I (Krrrl) am taking advantage of this blog to write about 3D printing and my sculpture because, after all, I am writing the blog.
HeatSync Labs in Mesa, Arizona, has the only low end 3D printer that I have ever seen actually work. Thus I brought some 3D prints from Prescott Ogden, who put Stephen Colbert's head on a snap-together polyhedron, after combining 2 designs on Thingiverse. That makerspace seens to be pushing 3D printing pretty hard.
HeatSync prints with a Fakerbot, which is their own variation on a Makerbot:
I used a digital 3D process to make my relief sculpture, such as the Styrofoam mold that was milled by a CNC machine in Guadalajara, Mexico (which Gonzalo made a red sand and resin casting from):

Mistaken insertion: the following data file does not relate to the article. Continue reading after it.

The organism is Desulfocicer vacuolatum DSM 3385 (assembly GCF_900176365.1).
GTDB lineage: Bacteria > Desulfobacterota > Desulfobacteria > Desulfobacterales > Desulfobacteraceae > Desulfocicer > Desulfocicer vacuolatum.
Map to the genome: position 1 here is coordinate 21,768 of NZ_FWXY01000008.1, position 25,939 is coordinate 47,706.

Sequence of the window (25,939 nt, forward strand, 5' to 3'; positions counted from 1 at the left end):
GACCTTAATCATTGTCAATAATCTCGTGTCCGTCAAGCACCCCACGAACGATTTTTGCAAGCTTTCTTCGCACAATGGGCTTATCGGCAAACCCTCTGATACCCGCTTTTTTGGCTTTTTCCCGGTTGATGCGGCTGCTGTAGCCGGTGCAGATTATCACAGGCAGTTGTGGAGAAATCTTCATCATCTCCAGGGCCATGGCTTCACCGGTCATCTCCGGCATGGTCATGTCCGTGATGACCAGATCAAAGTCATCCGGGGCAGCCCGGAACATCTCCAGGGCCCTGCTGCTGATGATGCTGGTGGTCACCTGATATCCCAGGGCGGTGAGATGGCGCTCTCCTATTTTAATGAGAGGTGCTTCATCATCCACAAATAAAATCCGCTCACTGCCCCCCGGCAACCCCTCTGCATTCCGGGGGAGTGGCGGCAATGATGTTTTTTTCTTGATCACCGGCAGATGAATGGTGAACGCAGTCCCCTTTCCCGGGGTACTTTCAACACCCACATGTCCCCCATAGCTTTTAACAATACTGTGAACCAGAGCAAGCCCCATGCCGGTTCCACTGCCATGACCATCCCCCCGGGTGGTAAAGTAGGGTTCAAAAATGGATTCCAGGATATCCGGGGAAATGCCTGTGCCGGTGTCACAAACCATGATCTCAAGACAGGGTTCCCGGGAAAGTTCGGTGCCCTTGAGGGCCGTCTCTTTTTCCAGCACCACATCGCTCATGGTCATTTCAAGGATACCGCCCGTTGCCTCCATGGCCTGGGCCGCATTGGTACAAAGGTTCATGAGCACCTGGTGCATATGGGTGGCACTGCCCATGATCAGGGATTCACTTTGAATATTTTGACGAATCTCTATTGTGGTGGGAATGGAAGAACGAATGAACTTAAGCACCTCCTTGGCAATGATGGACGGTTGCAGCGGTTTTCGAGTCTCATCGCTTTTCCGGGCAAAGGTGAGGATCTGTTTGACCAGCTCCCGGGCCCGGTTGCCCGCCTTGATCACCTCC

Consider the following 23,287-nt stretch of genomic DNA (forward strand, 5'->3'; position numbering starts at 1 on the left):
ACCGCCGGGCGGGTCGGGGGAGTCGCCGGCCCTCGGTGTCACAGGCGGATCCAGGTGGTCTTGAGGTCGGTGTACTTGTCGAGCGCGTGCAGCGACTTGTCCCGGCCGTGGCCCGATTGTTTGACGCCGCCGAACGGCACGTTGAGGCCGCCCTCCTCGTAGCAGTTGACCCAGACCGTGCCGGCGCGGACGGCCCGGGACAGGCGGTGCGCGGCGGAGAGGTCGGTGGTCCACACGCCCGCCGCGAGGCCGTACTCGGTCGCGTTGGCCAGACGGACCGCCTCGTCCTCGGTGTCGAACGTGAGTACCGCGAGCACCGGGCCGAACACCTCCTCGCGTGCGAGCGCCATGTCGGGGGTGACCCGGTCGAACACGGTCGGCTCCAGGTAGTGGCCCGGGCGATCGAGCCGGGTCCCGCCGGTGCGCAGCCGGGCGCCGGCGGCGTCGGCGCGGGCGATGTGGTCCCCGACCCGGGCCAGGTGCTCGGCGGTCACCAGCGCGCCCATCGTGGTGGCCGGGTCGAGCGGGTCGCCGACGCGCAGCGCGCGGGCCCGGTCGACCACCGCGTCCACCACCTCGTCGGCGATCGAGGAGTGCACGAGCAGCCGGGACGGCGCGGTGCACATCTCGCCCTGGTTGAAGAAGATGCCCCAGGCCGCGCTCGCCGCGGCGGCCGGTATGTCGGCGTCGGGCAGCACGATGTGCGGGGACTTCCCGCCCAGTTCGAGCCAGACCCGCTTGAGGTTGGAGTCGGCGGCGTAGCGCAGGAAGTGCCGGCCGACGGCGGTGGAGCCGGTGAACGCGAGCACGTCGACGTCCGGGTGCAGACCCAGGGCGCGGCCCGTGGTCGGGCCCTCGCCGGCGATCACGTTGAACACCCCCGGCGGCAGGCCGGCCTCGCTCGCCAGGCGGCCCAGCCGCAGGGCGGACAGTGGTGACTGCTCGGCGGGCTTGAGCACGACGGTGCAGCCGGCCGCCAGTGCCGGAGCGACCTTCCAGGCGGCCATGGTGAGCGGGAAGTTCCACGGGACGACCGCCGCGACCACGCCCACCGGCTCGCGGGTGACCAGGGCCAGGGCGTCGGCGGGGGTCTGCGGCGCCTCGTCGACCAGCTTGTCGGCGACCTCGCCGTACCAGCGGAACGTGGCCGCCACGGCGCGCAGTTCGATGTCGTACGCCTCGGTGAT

FabLabAbq milled a smaller 3 foot Styrofoam mold in Albuquerque, which we used to cast the pseudo-translucent concrete relief I exhibited at the Sculpture Festival:
I then made a 3D scene of the exhibiton using one of Autodesk's new free online 3D creation softwares -- 123D Catch:
The augmented reality version of my relief sculpture using AndAR is shown below, over a "target" symbol, on temporary tattoos (that I left near my concrete relief):
AndAR is a beta augmented reality software made for (some) Android smartphones. However, I could not get AndAR to work on an ASUS EEE Transformer tablet PC.
In the future, one might make small OBJ files for 3D printers and/or custom AndAR images, with the free online softwares 3D Tin or https://tinkercad.com/" target="_blank">Tinkercad; perhaps at Xerocraft, the local Tucson hackerspace.